See Territory v. Lee, (1874) 2 Mont. 124, Limestone. — The mining laws were in- as to invalidity of a territorial statute deny. tended to embrace only deposits of ore, and ing right of aliens to acquire mining lands. the term “mineral” excludes the idea of any “When application is made for the issu

66

ance of evidence of title to mining property, fore judgment removed the infirmity. See it is necessary to show that the applicant is also Croesus Min., etc., Co. v. Colorado Land, a citizen of the United States, or has declared etc., Co., (1884) 19 Fed. Rep. 78. his intention to become such, before a convey- Right to purchase. Under the provisions ance of title can be properly issued; and, of a state constitution, that “foreigners who therefore, as was held by the Supreme Court are, or who may hereafter become, bona fide in the case just cited [O'Reilly v. Campbell, residents of this state, shall enjoy the same (1886) 116 U. S. 418], if a party is seeking rights in respect to the possession, enjoy. to procure the title to mining property from ment, and inheritance of property as native. the United States, if taken at the proper born citizens," a bona fide resident of the time, the objection of alienage would prevent state is capable of taking by purchase the inthe acquirement of title, and such objection terest of one having the right of possession may be made by any one adversely interested. under section 2322, R. S. Ferguson v. Ne. In such cases the sovereign is a party in fact ville, (1882) 61 Cal. 356. to the proceeding, which is a direct one, for Right to inherit. — The question of the the procurement of title, and the objection of right of an alien to inherit a mining claim alienage, no matter by whom suggested, is located upon government land is, as against based solely upon the right of the government every person but the United States, deterto interpose the fact of alienage as a bar to mined by the laws of the state in which the procuring or holding an interest in realty. mine is located. Lohmann v. Helmer, (1900) If, however, the grant of title, or the equiva- 104 Fed. Rep. 178. See also Billings v. Aslent, is made to an alien, it cannot be at- pen Min., etc., Co., (C. C. A. 1892) 51 Fed. tacked by any third party." Billings v.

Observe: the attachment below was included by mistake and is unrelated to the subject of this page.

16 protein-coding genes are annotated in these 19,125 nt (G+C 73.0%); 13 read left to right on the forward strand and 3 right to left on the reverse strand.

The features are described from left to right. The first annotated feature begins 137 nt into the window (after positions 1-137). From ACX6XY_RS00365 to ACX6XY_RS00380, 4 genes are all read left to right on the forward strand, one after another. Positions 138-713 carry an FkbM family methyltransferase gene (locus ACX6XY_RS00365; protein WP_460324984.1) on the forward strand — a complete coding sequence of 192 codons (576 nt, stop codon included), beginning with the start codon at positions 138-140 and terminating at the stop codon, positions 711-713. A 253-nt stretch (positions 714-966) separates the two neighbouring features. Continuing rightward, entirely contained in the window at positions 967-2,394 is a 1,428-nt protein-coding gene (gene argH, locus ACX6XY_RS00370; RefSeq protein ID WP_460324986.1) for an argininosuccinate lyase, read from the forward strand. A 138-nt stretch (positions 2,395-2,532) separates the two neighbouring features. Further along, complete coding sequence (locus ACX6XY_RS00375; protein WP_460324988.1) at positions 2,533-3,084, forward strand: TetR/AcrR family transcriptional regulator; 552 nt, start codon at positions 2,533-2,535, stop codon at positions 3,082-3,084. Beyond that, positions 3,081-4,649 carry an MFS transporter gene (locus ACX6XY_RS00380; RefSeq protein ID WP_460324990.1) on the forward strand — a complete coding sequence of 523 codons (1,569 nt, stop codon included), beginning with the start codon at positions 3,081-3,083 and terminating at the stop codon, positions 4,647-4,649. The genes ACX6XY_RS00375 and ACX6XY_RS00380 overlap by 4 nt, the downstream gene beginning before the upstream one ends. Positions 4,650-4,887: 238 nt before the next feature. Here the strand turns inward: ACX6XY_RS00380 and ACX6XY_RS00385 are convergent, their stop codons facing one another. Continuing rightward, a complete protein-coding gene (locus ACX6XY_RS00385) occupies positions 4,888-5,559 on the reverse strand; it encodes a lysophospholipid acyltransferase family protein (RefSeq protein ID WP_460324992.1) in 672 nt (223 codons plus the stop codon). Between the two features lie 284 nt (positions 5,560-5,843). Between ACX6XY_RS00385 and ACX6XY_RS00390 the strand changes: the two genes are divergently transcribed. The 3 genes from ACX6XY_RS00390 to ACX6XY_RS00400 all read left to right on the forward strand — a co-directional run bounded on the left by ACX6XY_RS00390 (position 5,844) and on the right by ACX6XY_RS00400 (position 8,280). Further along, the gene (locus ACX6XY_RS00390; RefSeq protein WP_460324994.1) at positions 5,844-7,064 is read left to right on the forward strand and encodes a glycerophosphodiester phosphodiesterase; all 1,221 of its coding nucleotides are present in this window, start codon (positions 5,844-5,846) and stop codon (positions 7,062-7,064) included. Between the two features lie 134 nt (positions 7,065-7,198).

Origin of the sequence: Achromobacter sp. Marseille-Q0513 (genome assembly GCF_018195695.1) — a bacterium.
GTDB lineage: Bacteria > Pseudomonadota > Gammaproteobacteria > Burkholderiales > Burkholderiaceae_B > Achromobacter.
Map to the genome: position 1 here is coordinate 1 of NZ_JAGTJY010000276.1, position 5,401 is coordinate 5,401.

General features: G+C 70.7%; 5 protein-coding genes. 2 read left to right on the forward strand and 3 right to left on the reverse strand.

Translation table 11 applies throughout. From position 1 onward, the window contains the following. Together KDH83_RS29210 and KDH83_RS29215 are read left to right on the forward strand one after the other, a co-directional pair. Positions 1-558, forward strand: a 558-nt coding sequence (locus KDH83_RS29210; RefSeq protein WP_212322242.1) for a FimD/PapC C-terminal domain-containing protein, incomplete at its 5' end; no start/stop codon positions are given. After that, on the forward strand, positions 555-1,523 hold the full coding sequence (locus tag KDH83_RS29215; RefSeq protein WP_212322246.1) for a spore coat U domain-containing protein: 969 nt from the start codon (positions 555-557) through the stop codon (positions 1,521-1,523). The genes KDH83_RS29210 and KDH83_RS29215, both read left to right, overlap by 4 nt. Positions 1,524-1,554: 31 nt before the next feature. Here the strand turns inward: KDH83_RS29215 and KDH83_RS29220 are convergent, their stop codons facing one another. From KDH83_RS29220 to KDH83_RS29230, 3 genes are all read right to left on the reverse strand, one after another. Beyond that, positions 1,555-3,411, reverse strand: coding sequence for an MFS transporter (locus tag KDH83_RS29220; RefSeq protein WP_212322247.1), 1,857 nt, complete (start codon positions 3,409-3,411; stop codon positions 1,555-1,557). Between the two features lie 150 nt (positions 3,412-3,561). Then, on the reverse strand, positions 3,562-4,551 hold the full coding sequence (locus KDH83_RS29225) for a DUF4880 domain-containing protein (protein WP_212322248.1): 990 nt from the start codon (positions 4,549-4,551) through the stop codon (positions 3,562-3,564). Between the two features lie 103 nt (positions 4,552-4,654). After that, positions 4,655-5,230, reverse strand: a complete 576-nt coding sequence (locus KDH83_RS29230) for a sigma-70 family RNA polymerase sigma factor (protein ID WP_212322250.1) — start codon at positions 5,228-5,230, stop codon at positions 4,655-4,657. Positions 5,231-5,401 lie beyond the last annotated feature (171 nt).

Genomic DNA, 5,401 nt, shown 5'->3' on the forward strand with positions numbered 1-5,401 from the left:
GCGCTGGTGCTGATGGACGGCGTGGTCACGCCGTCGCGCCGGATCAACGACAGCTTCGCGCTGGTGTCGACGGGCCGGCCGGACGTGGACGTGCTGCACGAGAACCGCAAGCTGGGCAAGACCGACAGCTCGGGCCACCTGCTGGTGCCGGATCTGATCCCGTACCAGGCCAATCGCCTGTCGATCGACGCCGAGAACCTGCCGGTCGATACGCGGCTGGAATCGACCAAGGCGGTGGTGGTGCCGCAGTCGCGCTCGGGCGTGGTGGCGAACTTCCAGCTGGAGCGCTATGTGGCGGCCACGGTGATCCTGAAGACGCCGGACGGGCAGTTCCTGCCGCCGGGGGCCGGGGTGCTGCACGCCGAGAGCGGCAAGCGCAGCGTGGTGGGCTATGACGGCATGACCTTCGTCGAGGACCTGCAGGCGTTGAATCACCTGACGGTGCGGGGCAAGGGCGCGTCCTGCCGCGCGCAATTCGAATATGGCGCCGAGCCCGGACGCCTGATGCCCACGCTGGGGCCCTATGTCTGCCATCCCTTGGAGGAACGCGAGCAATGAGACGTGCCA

Rep. 338. Aspen Min., etc., Co., (C. C. A. 1892) 52 Fed. Location of mining claim through an agent. Rep. 251.

“Long prior to the Mineral Land Act of * In order to acquire a right of location 1872, it had been held by the courts of Caliand purchase under this act, a party seeking fornia that a valid location of a mining claim to acquire such right must either be a citizen could be initiated through an agent. So of the United States, or inust have declared at that time it was well understood on this his intention to become such. If, therefore, coast that the law authorized a location by Smith, or any other locator under whom an agent; or, in other words, that a valid plaintiff claims, was not a citizen, or had not location could be made without the locator declared his intention to become such at the participating in person. The law, as intertime of making his location, he acquired no preted by the courts, had been acted upon in right, under the act, by virtue of such loca- all this mining region until it had, in a certion." North Noonday Min. Co. v. Orient lain sense, become a rule of property. Con. Min. Co., (1880) 1 Fed. Rep. 526.